Which isn’t far off the mark. The Baltimore Development Corp., a public-private agency, approved Plank’s $535 million TIF request in March, and the city’s Board of Finance backed it in April. Now all it needs is the Baltimore City Council’s final approval, which could come as early as August. Activists have urged the council to postpone its vote to give the public more time to comb through the 545-page proposal. But according to Councilman Carl Stokes, who heads the body’s economic development committee, Sagamore wants the deal approved by the end of the summer.
Tom Geddes, the CEO of Plank Industries, which serves as Plank’s private-investment vehicle, denies that Sagamore’s TIF request is anything more than a loan from outside investors to fund public infrastructure. “Some have mischaracterized the TIF as a ‘subsidy’ or a tax break. It is anything but,” he tells me. “There are no tax breaks for developers involved. There are no subsidies. There are no handouts.”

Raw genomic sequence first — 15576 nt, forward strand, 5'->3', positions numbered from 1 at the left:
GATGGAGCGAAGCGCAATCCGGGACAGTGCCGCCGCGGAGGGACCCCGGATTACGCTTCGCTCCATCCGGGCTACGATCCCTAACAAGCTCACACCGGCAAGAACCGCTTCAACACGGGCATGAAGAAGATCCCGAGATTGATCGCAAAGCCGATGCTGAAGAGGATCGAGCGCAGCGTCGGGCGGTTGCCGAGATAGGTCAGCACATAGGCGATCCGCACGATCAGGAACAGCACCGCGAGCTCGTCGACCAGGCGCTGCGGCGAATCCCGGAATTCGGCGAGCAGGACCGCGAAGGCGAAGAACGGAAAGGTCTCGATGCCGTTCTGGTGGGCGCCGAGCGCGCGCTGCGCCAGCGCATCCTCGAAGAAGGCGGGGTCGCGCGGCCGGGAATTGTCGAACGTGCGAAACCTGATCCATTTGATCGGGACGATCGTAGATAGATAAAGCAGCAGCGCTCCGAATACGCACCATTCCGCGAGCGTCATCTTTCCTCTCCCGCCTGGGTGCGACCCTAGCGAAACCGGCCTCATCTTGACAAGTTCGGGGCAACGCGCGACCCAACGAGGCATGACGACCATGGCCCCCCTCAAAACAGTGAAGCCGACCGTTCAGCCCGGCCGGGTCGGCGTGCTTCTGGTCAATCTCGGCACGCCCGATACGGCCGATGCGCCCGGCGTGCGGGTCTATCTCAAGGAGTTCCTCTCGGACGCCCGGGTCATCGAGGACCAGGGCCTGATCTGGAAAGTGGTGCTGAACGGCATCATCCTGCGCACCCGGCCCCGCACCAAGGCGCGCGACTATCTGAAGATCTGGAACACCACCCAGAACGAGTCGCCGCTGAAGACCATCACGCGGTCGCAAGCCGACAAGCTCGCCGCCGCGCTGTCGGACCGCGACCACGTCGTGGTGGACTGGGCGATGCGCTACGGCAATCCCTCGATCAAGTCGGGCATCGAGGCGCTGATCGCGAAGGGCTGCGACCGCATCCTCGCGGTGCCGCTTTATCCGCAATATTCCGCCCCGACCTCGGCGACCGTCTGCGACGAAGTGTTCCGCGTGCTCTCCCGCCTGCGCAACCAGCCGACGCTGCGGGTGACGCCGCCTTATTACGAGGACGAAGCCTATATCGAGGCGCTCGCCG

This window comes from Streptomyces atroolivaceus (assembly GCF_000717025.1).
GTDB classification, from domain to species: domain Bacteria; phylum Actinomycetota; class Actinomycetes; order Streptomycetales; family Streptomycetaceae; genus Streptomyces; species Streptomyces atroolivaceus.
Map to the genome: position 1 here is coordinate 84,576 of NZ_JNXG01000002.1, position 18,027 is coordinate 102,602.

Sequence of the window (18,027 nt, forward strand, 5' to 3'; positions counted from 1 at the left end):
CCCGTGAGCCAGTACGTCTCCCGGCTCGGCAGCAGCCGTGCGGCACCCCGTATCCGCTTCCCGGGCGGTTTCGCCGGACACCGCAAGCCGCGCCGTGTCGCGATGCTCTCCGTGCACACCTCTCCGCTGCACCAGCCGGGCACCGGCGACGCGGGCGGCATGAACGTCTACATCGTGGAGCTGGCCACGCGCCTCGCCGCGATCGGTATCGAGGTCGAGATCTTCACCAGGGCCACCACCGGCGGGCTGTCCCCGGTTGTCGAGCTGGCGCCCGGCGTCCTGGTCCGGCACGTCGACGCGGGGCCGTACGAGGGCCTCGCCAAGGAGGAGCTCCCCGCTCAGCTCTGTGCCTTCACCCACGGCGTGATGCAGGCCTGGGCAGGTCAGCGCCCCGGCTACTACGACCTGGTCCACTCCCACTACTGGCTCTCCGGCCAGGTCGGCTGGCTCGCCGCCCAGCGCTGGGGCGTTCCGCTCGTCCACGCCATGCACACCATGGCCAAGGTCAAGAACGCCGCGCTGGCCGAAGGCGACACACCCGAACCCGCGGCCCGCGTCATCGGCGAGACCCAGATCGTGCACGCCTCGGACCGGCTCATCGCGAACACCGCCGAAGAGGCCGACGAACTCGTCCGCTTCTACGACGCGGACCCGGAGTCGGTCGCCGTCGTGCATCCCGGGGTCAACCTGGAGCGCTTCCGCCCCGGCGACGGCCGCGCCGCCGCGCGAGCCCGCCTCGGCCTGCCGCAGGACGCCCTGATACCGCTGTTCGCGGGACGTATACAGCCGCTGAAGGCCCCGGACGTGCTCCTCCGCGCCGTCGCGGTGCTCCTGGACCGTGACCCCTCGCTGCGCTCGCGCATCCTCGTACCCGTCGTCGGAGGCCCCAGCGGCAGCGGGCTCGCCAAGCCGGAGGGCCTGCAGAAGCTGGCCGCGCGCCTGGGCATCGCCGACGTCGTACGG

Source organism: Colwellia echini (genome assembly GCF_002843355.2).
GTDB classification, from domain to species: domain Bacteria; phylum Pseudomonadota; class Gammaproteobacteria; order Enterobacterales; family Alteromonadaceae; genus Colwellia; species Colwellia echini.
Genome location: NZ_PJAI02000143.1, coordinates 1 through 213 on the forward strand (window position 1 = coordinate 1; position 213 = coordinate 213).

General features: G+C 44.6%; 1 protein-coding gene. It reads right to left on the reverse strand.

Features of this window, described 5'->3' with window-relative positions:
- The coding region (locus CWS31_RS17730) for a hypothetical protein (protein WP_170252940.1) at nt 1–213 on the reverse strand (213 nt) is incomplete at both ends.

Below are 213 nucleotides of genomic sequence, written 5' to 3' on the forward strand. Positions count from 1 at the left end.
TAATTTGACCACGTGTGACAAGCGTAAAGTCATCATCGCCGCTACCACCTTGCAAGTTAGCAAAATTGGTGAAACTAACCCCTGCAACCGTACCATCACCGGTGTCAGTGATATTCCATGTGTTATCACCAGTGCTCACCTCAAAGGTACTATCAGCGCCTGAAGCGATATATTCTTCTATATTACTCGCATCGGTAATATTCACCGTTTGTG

That’s semantics. There’s little question that Sagamore would benefit from the deal—MuniCap reported that Plank and his investors would earn $400 million more on the development with TIF financing than they would without. On top of the TIF money, the Port Covington project would be eligible for more than $760 million in additional tax breaks. As Barbara Samuels, a fair housing lawyer with the Maryland American Civil Liberties Union, has said, the idea that Sagamore is asking for anything but a subsidy is an insult to the public’s intelligence. “They claim it’s not a tax break, but it most assuredly is a tax break,” says Stokes.
Subsidies are meant to generate benefits for cities and are usually reserved for projects that would be too difficult to fund absent government financing. But right now, it’s not at all clear that Baltimore would benefit enough from the Port Covington deal to warrant such a massive public investment.